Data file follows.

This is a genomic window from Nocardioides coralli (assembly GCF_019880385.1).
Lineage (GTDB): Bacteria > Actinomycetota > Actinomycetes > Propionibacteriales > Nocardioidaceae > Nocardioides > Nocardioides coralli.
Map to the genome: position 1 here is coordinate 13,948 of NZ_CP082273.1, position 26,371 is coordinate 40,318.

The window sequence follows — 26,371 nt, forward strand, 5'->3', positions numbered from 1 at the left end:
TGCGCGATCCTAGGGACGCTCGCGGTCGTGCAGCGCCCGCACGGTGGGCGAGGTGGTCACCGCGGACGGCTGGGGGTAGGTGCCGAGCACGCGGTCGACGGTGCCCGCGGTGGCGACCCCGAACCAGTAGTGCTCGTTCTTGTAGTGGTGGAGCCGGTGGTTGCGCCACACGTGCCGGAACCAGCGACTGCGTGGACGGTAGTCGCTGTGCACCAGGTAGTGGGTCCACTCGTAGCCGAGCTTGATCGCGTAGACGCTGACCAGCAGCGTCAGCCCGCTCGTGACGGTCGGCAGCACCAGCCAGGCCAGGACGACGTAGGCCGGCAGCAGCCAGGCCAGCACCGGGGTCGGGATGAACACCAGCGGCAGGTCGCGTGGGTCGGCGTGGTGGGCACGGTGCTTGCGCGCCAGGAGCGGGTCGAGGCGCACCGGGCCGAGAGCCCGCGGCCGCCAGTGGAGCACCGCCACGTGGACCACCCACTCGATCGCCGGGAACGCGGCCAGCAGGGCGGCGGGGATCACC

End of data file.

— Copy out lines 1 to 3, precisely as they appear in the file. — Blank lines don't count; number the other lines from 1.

This is a genomic window from Nocardioides coralli (assembly GCF_019880385.1).
Lineage (GTDB): Bacteria > Actinomycetota > Actinomycetes > Propionibacteriales > Nocardioidaceae > Nocardioides > Nocardioides coralli.
Map to the genome: position 1 here is coordinate 13,948 of NZ_CP082273.1, position 26,371 is coordinate 40,318.